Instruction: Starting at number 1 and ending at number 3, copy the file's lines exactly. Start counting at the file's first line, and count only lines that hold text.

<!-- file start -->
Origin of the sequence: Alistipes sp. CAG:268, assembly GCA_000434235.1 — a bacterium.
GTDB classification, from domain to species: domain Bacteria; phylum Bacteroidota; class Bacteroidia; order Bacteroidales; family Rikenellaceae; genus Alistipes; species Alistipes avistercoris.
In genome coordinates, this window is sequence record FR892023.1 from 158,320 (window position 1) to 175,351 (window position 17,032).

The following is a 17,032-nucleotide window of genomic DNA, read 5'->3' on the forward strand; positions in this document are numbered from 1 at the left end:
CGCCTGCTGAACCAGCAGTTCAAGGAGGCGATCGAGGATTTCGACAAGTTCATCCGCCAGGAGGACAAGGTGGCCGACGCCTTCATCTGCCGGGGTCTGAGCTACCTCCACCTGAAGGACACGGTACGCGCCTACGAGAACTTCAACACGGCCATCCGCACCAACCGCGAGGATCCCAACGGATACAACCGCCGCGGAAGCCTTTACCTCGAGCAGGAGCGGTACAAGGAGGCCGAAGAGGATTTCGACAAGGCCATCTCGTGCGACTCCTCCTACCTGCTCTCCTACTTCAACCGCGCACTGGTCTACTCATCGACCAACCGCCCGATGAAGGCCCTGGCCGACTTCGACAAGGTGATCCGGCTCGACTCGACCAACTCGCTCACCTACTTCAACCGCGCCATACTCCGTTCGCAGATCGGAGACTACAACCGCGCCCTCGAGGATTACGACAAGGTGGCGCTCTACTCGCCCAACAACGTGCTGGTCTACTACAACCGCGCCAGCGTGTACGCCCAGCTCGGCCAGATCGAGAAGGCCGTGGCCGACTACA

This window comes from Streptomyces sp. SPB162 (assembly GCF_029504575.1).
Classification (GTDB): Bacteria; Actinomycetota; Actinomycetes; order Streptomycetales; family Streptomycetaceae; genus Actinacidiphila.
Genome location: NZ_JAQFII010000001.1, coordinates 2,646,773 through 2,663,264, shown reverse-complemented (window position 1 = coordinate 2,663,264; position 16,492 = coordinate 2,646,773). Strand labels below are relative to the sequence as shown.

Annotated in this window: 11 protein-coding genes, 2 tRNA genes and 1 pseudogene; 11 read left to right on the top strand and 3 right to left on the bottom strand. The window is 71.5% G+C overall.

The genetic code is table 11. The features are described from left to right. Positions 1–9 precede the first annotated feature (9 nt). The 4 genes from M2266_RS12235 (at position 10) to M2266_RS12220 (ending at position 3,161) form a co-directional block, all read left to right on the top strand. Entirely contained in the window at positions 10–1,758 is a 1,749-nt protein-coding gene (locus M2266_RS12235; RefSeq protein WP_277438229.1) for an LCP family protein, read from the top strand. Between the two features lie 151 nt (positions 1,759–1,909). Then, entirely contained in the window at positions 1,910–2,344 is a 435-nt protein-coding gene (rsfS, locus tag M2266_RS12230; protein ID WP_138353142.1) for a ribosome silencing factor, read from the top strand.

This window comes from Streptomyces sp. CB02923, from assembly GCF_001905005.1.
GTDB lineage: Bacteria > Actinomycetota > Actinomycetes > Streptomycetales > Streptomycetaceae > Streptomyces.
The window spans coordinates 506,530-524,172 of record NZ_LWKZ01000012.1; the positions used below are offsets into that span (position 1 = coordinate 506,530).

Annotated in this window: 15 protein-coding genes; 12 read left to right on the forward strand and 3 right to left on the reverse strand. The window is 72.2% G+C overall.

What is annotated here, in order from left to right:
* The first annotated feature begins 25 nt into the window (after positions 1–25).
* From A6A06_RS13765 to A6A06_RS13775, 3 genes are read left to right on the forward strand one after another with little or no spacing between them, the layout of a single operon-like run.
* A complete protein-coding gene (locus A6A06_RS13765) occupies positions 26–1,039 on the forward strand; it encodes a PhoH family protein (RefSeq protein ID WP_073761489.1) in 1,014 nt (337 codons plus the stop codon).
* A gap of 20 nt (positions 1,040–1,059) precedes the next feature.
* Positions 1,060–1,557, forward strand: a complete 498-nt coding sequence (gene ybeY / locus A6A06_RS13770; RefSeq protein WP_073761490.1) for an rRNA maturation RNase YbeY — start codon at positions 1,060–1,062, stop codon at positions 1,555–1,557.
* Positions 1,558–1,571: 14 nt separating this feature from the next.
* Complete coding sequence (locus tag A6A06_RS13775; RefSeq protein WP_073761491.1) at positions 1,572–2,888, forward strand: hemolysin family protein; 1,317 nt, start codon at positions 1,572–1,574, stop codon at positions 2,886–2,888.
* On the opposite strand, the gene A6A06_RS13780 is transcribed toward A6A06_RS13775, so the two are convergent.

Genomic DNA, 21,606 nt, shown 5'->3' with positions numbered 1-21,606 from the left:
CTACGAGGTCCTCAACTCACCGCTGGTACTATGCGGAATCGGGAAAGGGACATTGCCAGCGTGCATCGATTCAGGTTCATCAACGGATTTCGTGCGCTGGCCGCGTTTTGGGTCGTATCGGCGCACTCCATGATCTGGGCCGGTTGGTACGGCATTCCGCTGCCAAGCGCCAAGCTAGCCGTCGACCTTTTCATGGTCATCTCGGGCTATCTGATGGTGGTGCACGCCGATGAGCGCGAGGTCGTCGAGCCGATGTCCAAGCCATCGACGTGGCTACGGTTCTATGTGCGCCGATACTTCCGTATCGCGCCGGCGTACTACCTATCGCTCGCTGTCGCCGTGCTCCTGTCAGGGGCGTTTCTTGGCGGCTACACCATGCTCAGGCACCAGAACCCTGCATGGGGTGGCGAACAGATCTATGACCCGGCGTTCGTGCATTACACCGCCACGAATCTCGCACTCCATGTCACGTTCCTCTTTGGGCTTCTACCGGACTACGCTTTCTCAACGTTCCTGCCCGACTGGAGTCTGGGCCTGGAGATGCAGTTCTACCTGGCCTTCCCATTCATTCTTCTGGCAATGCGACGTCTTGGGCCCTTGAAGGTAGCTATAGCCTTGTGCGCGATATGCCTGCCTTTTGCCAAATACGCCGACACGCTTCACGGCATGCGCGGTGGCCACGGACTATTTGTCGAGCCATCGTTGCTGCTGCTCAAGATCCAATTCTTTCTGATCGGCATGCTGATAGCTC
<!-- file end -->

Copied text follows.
Origin of the sequence: Alistipes sp. CAG:268, assembly GCA_000434235.1 — a bacterium.
GTDB classification, from domain to species: domain Bacteria; phylum Bacteroidota; class Bacteroidia; order Bacteroidales; family Rikenellaceae; genus Alistipes; species Alistipes avistercoris.
In genome coordinates, this window is sequence record FR892023.1 from 158,320 (window position 1) to 175,351 (window position 17,032).